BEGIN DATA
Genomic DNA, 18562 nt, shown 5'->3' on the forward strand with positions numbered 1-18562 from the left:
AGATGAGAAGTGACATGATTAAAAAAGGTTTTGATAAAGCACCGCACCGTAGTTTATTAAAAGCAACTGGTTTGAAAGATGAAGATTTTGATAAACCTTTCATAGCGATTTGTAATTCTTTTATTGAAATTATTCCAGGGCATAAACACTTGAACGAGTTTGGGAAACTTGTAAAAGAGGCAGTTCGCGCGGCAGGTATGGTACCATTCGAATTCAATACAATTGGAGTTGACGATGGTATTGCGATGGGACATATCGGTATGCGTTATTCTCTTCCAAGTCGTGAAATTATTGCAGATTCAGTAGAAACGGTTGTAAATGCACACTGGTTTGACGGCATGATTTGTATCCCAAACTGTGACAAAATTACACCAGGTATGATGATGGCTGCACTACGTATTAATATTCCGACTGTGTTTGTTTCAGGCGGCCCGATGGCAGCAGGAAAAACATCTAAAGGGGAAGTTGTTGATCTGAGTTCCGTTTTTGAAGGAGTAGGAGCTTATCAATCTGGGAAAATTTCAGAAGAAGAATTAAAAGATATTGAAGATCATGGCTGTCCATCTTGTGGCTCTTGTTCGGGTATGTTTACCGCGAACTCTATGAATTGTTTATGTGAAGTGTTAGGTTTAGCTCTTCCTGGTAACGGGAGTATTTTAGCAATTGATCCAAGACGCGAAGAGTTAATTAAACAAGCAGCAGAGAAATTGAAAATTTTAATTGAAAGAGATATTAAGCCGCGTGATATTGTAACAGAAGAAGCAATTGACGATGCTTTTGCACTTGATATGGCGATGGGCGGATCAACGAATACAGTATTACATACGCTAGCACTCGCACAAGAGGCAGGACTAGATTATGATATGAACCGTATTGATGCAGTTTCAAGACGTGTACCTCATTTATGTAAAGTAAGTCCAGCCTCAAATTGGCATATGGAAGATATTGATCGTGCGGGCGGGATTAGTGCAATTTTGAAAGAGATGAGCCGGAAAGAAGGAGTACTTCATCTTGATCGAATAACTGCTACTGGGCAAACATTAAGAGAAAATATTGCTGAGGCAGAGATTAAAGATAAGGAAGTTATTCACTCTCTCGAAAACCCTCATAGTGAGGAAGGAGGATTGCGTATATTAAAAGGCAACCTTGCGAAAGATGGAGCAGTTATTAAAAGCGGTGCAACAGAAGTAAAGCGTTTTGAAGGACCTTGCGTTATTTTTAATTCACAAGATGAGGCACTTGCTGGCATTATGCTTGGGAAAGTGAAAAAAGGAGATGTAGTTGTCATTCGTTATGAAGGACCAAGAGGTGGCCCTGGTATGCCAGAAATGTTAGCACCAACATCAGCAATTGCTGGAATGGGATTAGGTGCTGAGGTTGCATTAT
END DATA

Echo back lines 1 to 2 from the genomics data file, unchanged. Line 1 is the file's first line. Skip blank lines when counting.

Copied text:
Genomic DNA, 18562 nt, shown 5'->3' on the forward strand with positions numbered 1-18562 from the left:
AGATGAGAAGTGACATGATTAAAAAAGGTTTTGATAAAGCACCGCACCGTAGTTTATTAAAAGCAACTGGTTTGAAAGATGAAGATTTTGATAAACCTTTCATAGCGATTTGTAATTCTTTTATTGAAATTATTCCAGGGCATAAACACTTGAACGAGTTTGGGAAACTTGTAAAAGAGGCAGTTCGCGCGGCAGGTATGGTACCATTCGAATTCAATACAATTGGAGTTGACGATGGTATTGCGATGGGACATATCGGTATGCGTTATTCTCTTCCAAGTCGTGAAATTATTGCAGATTCAGTAGAAACGGTTGTAAATGCACACTGGTTTGACGGCATGATTTGTATCCCAAACTGTGACAAAATTACACCAGGTATGATGATGGCTGCACTACGTATTAATATTCCGACTGTGTTTGTTTCAGGCGGCCCGATGGCAGCAGGAAAAACATCTAAAGGGGAAGTTGTTGATCTGAGTTCCGTTTTTGAAGGAGTAGGAGCTTATCAATCTGGGAAAATTTCAGAAGAAGAATTAAAAGATATTGAAGATCATGGCTGTCCATCTTGTGGCTCTTGTTCGGGTATGTTTACCGCGAACTCTATGAATTGTTTATGTGAAGTGTTAGGTTTAGCTCTTCCTGGTAACGGGAGTATTTTAGCAATTGATCCAAGACGCGAAGAGTTAATTAAACAAGCAGCAGAGAAATTGAAAATTTTAATTGAAAGAGATATTAAGCCGCGTGATATTGTAACAGAAGAAGCAATTGACGATGCTTTTGCACTTGATATGGCGATGGGCGGATCAACGAATACAGTATTACATACGCTAGCACTCGCACAAGAGGCAGGACTAGATTATGATATGAACCGTATTGATGCAGTTTCAAGACGTGTACCTCATTTATGTAAAGTAAGTCCAGCCTCAAATTGGCATATGGAAGATATTGATCGTGCGGGCGGGATTAGTGCAATTTTGAAAGAGATGAGCCGGAAAGAAGGAGTACTTCATCTTGATCGAATAACTGCTACTGGGCAAACATTAAGAGAAAATATTGCTGAGGCAGAGATTAAAGATAAGGAAGTTATTCACTCTCTCGAAAACCCTCATAGTGAGGAAGGAGGATTGCGTATATTAAAAGGCAACCTTGCGAAAGATGGAGCAGTTATTAAAAGCGGTGCAACAGAAGTAAAGCGTTTTGAAGGACCTTGCGTTATTTTTAATTCACAAGATGAGGCACTTGCTGGCATTATGCTTGGGAAAGTGAAAAAAGGAGATGTAGTTGTCATTCGTTATGAAGGACCAAGAGGTGGCCCTGGTATGCCAGAAATGTTAGCACCAACATCAGCAATTGCTGGAATGGGATTAGGTGCTGAGGTTGCATTAT